No doubt, speaking in public can be a stressful situation. However, some people have an intense fear of standing up in front of a crowd of people to give a speech or presentation. There are ways people can overcome and manage the stress associated with the fear of public speaking.
There are a lot of ways you can prepare before your big presentation day. Preparation helps ease anxiety. Every step you take to manage your stress before the big day will help you quell your fears and tackle your challenge.
Acknowledge the Stress
Public speaking is stressful. The best thing to do is realize that you might always feel at least a little stress when it comes to public speaking.
Stress can create physiological responses. Acknowledging that you might have some physical signs of stress, such as sweating or butterflies in the stomach, will help you be prepared for when they occur.
Realizing that the people in your audience are sympathetic and are on your side will help you feel more comfortable and connect with your audience. Also, remember that you often look a lot calmer than you feel.
Use Your Stress
Stress itself is not bad. Stress is good because our bodies are physiologically responding so we can be ready to rise to meet a challenge. Using your stress to fuel your speech can help you be excited and impassioned. You can channel your racing heart into enthusiasm for your speech, instead of letting your stress overcome you.
Confront Unproductive Thought Patterns
Unproductive thought patterns are often a source of stress and fear. Some unproductive thought patterns that will add to your stress and make you feel overwhelmed are perfectionism, or thinking that you will not do well despite the fact that you are well-prepared.
Once you identify thoughts that are creating more stress for you than helping it, you can work on replacing those thoughts with positive ones.
Prepare for Your Presentation
There are lots of things you can do to prepare for your presentation. Preparation will help you feel more comfortable with your audience and the materials you are presenting.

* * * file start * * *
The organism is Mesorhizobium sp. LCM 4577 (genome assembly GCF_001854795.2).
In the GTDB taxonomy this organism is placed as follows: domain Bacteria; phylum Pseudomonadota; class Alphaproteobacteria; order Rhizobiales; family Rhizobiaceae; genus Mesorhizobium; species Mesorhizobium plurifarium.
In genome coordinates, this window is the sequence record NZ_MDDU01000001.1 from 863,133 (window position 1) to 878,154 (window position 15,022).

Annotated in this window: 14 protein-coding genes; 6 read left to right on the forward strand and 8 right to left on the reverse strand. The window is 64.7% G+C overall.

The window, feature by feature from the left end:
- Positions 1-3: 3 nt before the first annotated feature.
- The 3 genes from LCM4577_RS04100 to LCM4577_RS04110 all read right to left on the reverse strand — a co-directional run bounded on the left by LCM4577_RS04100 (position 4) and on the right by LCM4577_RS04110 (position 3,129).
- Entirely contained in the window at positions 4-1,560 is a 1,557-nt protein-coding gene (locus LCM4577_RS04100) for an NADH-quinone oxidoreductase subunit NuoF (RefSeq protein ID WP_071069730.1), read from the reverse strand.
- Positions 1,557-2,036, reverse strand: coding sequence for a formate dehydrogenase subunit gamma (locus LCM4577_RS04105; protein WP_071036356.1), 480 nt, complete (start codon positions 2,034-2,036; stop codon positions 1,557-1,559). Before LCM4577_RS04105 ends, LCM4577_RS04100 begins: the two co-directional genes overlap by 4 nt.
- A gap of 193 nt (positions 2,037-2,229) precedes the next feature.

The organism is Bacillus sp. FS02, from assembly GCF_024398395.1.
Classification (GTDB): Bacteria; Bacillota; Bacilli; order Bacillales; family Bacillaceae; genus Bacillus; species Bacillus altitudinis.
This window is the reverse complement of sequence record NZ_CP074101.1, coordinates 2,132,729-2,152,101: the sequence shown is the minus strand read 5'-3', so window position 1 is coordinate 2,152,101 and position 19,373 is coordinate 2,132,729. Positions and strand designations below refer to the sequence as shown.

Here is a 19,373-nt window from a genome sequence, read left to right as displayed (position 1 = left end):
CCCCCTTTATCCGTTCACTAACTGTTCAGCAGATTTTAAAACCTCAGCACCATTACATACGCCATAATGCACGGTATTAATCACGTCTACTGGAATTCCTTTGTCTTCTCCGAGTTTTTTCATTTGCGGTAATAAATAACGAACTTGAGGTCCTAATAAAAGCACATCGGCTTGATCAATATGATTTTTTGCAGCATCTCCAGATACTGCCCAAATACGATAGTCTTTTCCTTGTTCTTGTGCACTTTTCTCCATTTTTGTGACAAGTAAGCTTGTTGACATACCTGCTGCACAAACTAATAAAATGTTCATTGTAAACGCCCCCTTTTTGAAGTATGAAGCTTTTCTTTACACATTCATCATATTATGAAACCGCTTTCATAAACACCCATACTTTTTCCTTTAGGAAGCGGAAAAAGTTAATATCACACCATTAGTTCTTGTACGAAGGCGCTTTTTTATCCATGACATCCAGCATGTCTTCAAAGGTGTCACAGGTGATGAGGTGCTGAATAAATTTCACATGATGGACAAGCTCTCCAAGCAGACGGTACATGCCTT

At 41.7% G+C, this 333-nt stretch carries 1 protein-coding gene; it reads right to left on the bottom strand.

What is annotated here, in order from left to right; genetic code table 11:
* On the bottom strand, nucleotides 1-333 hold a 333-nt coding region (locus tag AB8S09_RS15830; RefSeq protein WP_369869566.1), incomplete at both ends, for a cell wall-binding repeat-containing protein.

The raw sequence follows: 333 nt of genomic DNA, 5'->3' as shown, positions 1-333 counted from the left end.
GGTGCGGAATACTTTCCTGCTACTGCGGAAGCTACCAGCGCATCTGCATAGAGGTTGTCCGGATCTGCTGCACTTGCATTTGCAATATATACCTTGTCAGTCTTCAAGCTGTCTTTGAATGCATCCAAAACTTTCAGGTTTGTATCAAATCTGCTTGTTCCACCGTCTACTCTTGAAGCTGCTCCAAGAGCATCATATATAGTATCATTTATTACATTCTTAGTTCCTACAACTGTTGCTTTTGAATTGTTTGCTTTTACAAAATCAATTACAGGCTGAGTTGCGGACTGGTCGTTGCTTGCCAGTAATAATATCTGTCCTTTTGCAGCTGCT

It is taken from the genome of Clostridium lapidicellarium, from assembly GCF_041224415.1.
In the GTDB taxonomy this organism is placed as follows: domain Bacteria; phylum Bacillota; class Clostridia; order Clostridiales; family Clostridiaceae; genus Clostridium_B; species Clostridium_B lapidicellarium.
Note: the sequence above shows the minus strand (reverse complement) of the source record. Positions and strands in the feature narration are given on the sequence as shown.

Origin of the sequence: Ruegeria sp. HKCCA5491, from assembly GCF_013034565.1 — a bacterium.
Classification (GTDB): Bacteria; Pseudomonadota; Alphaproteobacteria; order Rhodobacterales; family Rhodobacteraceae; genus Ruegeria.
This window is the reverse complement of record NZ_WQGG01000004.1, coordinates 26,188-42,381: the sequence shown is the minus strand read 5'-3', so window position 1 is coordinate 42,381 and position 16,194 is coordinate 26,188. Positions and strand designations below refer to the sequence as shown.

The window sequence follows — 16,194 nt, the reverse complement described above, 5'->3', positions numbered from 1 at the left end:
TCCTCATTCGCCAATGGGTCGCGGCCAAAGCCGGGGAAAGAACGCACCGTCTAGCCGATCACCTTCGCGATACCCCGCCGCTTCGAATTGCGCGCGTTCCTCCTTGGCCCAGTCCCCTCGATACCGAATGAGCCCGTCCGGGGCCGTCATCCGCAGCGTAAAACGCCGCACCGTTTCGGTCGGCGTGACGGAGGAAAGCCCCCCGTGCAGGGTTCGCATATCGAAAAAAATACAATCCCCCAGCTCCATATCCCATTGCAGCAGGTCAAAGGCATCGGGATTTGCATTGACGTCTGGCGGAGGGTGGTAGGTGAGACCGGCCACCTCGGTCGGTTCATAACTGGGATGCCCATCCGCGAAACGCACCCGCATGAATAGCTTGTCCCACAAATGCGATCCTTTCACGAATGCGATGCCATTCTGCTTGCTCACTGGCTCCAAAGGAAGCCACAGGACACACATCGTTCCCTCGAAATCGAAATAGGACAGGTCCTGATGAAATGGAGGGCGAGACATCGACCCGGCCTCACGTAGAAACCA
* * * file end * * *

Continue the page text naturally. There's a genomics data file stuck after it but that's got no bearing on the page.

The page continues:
- Be thorough in preparing the information for your presentation. Learn about your audience and what they are seeking to learn from your presentation. Gather all the materials you can and create cards for the topics you are going to cover.
- Practice, and then practice some more. So you don't sound robotic, try to keep your tone conversational and practice in front of anyone who will listen and give you honest feedback. You want to try and speak authoritatively rather than memorize a speech.
- Visualize. A big part of being successful is visualizing success rather than disaster. Visualize handling mistakes successfully if they were to occur, such as not getting upset, minimizing it, or even making a joke out of it.
- Prepare for your big day. Going to sleep early, laying out your clothing before you go to sleep and visiting the site where you will give the speech are all great examples of things you can do before your big day to help you feel comfortable as you give your speech.
Manage Your Stress on Speech Day
You've prepared for the big day. It's important to stay in the right frame of mind so you feel as comfortable as possible right before your speech.
Be Your Own Cheerleader
Fill your mind with positive thoughts, such as:
- I am well prepared for this speech.
- I feel comfortable with the subject.
- I have researched this subject and my audience and their expectations well.
- I have practiced my speech and did it comfortably in front of people.
Exercising the day of your speech will also help dispel nervous energy and help you feel stronger.
Gauge Audience Energy
Another way for you to focus your energy is to observe the audience. Are they excited and animated? Are they laid back? Try and match their facial expression and delivery so you can connect with them. This will also help your comfort level as you deliver your speech.
If you find this difficult to do, when you begin your speech, try and connect with one or two friendly faces in the audience around the room. Relax, smile at them, and make intermittent eye contact. This will help you feel like you are speaking to a few people rather than a lot of people.
Employ Relaxation Techniques
The Key to Overcoming Fear
Most people are nervous when speaking in front of large groups. Don't beat yourself up if you feel awkward or apprehensive, especially if you don't have much experience in public speaking.
Preparation for your speech can help qualm tattered nerves. Also, remember to be kind to yourself inside your head. Kind thoughts toward yourself and self-acceptance will help you put those anxiety-ridden, negative thoughts out of your head.
If you have trouble doing this, a clinical psychologist or a mental health counselor would be very helpful in this arena. These mental health professionals help people address their negative thought patterns and help people replace them with healthier, positive self-talk.